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I've been thinking if machine learning can be used to play the game Scrabble. My knowledge is limited in the ML field, thus I've seeking some pointers :)

I want to know how could I possibly build a model that picks a move from all the given valid moves of the current game state, and then plays the move and wait for the delayed reward. The actions here aren't static actions, they are basically selecting move to maximize the final score.

Is there any way to encode the valid moves and then use a model to pick those moves?

I've also considered the genetic approach, but I think if I can represent my move with a set of features (score, consonantVowels ration, rack leave score, #blank tiles after the move, ...etc), training a neural network like this could take a long time.

Another training related question, is it feasible to run the training on a GPU given that I will be waiting for a response (the new game state) from the opponent (e.g. Quackle) after every action?

Thank you :)

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  • $\begingroup$ Why do you want to use machine learning for this problem ? Isn't a simple dictionary more efficient ? I understand you want to use machine learning for delayed reward, but when I think about Scrabble, I don't really see it as a problem : since you will have random letter the next step, there is no point to "keep your letters". When I play Scrabble, I just try to maximize the score for the current turn, and there is very little point of trying to maximize score for next turns. $\endgroup$ – Astariul Nov 26 '18 at 0:54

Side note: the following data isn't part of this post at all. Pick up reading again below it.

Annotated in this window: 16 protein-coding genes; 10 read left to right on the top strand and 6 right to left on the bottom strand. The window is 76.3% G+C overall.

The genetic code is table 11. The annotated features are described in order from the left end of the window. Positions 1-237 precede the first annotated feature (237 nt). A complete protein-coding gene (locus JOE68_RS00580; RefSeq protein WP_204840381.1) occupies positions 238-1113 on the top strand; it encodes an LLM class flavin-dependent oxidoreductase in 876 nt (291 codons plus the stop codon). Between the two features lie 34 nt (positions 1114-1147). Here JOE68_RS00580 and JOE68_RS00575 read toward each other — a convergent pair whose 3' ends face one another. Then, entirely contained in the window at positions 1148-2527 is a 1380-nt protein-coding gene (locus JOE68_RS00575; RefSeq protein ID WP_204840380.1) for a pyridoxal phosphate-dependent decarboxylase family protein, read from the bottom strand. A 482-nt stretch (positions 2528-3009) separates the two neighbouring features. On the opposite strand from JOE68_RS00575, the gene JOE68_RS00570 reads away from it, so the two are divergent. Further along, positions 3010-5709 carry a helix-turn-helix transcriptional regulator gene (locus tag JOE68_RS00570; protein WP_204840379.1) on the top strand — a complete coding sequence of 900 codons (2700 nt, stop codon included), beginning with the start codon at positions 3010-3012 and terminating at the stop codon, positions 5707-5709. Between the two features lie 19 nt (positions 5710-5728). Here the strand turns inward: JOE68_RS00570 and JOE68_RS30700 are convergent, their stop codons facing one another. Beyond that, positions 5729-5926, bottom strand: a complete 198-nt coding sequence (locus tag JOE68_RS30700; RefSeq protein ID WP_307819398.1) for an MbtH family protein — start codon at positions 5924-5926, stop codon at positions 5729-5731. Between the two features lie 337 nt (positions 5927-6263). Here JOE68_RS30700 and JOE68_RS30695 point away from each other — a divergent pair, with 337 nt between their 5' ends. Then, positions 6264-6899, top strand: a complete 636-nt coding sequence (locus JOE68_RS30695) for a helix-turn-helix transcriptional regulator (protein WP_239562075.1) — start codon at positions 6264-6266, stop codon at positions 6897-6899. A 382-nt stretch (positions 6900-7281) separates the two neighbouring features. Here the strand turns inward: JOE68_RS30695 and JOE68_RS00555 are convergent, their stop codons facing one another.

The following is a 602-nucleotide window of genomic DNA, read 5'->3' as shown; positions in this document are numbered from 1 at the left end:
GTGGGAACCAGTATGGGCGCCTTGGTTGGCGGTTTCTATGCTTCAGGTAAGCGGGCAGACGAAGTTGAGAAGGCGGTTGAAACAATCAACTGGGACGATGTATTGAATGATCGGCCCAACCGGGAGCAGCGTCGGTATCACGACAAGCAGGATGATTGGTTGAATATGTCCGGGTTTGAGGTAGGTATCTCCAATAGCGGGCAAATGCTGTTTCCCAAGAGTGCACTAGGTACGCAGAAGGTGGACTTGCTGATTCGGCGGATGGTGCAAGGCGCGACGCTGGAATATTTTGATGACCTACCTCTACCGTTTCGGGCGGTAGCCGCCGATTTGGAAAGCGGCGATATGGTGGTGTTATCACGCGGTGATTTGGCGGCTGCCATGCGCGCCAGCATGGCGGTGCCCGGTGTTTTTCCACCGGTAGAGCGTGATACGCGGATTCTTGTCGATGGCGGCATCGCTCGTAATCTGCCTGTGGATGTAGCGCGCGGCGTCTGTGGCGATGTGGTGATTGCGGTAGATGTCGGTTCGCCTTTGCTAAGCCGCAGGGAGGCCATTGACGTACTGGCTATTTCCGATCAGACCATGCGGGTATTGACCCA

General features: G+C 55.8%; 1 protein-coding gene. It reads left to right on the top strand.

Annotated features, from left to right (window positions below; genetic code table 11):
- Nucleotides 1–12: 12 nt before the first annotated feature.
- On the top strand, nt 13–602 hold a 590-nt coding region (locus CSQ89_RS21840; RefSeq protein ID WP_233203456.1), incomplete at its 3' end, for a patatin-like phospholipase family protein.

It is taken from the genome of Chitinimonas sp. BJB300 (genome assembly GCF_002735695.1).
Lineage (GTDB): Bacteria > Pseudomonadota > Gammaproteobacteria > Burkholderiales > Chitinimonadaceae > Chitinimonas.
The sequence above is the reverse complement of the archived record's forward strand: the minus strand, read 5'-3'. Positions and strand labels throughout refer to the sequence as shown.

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    $\begingroup$ I think there're some features that could describe each move, more than just its board score. Some of those features are the rack leave score, the number of blank tiles it uses compared to the score it's going to give me, the number of hot spots it opens, ... etc. Therefore I need to somehow tune the parameters for these features. $\endgroup$ – hemoali Nov 26 '18 at 21:13
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Scrabble was solved using reinforcement learning achieving super-human performance. If you are interested, you can start reading about it here: https://en.wikipedia.org/wiki/Maven_(Scrabble)#cite_note-1

You can also read about it here: http://www0.cs.ucl.ac.uk/staff/d.silver/web/Teaching_files/games.pdf (there're several slides about Maven)

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  • $\begingroup$ The term "solved" has a very specific meaning in the context of game AI, which definitely doesn't apply here. Even though it's already quite old, as far as I'm aware the PhD thesis about Maven is probably indeed still one of the more important source on AI for Scrabble. The full thesis can still be downloaded from this link: project.dke.maastrichtuniversity.nl/games/files/phd/… $\endgroup$ – Dennis Soemers Dec 21 '18 at 11:10
  • $\begingroup$ From what I've seen, your resources are pointing to Maven which doesn't involve reinforcement learning! $\endgroup$ – hemoali Dec 21 '18 at 13:17

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